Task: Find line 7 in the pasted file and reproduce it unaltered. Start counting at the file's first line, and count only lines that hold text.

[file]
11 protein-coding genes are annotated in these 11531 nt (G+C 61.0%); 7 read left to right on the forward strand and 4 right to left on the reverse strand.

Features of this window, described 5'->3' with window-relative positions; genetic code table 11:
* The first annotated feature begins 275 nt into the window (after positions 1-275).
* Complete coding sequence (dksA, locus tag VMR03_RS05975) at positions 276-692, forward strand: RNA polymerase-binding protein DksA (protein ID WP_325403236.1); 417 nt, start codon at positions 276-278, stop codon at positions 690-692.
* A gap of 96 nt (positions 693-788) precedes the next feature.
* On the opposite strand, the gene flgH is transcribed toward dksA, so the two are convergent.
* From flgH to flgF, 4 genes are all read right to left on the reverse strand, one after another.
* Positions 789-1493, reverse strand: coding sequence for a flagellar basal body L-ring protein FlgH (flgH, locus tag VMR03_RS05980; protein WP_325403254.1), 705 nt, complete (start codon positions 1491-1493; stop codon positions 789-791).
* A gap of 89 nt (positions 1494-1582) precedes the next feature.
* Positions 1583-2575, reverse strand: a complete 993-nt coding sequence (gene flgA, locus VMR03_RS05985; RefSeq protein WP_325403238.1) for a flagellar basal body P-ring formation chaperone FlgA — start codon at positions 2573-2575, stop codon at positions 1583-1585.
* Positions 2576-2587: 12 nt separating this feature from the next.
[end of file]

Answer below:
* From flgH to flgF, 4 genes are all read right to left on the reverse strand, one after another.